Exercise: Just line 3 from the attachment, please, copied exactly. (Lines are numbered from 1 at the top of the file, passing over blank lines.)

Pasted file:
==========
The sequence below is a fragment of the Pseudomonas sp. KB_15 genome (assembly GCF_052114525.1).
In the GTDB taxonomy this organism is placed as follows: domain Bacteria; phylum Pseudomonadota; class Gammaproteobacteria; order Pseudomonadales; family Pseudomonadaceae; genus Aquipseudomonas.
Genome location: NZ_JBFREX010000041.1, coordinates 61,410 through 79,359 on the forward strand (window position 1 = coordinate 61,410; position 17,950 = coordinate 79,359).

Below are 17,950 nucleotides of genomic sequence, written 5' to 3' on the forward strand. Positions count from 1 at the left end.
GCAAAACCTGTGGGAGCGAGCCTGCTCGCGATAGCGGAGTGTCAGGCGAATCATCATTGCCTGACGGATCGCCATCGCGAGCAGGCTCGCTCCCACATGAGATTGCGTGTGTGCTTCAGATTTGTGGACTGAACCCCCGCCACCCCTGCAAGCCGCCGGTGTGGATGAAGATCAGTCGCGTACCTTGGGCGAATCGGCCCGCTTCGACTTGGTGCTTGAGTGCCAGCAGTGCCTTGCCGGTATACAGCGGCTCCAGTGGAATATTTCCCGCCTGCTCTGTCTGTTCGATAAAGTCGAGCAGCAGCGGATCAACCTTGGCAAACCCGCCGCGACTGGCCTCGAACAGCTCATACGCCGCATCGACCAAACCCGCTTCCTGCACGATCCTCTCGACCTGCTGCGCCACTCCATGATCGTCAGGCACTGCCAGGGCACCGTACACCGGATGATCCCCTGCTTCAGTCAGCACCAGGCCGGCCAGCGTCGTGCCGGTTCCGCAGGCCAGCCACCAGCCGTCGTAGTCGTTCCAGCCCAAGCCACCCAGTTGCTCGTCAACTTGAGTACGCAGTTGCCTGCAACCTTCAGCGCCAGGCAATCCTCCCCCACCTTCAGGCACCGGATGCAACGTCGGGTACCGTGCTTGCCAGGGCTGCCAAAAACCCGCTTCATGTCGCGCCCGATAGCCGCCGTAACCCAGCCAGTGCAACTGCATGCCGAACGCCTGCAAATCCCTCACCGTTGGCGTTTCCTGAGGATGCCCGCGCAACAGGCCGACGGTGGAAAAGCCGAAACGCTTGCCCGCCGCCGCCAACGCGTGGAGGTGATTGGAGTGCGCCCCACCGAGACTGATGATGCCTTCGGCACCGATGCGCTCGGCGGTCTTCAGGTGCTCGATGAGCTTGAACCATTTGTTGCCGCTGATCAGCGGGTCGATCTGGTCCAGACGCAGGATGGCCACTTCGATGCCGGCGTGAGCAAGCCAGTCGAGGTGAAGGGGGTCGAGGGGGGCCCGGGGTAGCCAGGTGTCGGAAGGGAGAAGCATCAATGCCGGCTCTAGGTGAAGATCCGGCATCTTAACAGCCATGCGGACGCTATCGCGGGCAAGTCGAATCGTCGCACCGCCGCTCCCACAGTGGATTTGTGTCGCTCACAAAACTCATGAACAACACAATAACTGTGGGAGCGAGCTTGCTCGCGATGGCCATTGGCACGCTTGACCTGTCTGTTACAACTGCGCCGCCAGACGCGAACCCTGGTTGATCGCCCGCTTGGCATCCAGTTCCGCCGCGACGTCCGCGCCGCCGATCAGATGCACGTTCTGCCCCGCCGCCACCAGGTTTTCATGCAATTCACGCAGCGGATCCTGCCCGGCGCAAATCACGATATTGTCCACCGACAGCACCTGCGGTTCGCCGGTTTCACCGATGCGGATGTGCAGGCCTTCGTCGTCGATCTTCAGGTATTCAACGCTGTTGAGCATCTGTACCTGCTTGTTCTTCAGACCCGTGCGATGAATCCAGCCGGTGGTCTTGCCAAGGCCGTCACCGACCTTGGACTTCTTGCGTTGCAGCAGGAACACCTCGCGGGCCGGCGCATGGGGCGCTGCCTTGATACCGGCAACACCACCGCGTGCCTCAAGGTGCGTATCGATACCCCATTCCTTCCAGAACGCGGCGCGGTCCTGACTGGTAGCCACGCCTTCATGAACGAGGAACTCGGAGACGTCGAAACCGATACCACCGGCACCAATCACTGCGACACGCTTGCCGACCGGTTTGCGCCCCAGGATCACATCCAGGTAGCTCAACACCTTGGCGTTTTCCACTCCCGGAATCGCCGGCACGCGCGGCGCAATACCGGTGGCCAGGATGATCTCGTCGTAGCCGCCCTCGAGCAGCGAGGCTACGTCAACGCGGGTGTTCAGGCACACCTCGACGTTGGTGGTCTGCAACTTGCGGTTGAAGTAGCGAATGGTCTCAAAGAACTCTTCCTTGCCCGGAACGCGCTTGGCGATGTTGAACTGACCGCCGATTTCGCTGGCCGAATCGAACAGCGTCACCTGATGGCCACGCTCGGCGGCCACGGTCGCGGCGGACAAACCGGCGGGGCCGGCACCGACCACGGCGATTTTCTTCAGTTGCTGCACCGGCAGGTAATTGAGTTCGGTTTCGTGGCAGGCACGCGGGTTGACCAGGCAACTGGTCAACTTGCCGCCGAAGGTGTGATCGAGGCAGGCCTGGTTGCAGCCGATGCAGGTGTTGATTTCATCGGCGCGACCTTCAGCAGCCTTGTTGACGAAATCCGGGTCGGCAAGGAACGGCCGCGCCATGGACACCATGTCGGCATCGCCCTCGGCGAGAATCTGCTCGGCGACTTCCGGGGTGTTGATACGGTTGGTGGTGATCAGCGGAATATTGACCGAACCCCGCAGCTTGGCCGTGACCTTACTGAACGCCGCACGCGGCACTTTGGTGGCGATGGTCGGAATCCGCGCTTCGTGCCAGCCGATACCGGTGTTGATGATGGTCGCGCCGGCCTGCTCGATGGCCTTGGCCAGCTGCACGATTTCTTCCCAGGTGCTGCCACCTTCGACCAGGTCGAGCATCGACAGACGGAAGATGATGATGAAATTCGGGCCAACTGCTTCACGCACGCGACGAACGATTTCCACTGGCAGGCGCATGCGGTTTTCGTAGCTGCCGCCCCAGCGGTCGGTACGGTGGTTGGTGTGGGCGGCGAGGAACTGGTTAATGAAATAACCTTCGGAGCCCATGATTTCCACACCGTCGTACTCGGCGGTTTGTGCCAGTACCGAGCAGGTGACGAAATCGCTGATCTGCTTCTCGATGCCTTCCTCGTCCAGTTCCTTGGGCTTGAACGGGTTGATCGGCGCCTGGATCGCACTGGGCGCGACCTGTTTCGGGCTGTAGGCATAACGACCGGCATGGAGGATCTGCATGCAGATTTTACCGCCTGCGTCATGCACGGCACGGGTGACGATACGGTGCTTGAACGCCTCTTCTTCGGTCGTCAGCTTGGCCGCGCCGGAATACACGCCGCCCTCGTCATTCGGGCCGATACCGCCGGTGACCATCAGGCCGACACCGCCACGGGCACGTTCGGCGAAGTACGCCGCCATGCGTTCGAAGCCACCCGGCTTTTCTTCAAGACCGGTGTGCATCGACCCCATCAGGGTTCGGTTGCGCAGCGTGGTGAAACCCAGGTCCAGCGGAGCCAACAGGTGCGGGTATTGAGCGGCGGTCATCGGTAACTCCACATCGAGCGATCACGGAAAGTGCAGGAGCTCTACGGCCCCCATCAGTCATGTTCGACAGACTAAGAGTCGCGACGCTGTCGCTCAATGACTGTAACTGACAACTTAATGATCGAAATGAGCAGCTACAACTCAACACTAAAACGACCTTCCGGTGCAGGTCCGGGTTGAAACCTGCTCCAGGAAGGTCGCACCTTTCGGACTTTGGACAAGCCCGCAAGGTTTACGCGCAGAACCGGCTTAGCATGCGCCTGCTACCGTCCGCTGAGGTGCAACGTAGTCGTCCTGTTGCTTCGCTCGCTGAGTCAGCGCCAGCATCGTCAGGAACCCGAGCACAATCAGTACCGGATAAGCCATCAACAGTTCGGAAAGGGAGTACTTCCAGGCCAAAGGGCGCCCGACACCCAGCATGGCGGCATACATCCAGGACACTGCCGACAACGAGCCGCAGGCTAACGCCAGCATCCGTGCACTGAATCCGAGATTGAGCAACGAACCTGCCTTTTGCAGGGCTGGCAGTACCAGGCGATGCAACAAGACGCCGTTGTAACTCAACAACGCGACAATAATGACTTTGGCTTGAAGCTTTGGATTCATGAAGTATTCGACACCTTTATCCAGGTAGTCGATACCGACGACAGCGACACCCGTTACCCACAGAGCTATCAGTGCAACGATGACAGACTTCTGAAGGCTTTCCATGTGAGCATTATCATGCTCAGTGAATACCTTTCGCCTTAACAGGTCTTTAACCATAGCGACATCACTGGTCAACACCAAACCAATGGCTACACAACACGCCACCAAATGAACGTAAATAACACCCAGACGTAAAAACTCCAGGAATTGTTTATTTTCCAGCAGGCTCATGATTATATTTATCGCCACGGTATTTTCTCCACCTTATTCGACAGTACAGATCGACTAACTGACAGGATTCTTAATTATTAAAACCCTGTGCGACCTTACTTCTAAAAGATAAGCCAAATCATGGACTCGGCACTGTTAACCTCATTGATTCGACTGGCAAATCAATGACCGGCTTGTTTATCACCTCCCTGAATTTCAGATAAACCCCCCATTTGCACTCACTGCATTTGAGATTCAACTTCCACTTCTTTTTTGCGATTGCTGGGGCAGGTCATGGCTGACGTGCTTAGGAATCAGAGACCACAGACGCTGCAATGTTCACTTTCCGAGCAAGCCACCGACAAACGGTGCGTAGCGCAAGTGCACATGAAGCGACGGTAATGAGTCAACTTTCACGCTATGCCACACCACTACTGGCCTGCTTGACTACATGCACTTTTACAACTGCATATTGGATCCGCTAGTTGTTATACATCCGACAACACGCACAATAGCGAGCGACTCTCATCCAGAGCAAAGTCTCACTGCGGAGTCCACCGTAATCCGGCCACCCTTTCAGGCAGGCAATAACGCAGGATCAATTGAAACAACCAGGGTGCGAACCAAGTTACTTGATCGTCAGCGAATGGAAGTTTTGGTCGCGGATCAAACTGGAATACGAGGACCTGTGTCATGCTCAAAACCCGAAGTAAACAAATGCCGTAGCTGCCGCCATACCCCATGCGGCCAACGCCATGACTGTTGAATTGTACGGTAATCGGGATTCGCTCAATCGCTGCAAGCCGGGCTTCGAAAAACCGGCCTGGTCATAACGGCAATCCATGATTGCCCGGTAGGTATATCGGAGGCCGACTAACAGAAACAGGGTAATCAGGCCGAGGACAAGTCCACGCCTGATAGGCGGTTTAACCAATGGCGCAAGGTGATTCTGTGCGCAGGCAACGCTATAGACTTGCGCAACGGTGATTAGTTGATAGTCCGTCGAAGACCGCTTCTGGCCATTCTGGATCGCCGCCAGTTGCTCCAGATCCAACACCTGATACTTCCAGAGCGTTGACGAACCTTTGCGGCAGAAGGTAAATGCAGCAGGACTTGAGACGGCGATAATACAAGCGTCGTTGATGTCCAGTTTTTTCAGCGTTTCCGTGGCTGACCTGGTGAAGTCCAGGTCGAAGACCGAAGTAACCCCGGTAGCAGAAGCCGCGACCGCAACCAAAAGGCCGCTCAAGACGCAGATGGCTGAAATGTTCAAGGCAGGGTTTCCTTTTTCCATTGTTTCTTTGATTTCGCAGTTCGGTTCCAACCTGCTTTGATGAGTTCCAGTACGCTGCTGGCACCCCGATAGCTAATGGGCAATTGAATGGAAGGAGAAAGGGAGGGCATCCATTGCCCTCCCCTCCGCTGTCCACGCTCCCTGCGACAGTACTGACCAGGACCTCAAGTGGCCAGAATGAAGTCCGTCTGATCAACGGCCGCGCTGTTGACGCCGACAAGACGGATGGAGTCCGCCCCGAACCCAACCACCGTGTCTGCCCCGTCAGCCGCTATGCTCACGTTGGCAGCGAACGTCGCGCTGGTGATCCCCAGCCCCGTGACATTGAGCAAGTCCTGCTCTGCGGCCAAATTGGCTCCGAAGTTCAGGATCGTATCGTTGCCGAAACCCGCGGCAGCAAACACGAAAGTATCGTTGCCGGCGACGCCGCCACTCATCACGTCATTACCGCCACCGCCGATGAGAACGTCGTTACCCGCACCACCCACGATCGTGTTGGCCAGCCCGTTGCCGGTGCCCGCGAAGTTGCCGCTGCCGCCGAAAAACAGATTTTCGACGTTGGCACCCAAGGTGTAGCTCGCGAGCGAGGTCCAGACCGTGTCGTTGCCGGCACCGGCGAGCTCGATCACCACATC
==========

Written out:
Genome location: NZ_JBFREX010000041.1, coordinates 61,410 through 79,359 on the forward strand (window position 1 = coordinate 61,410; position 17,950 = coordinate 79,359).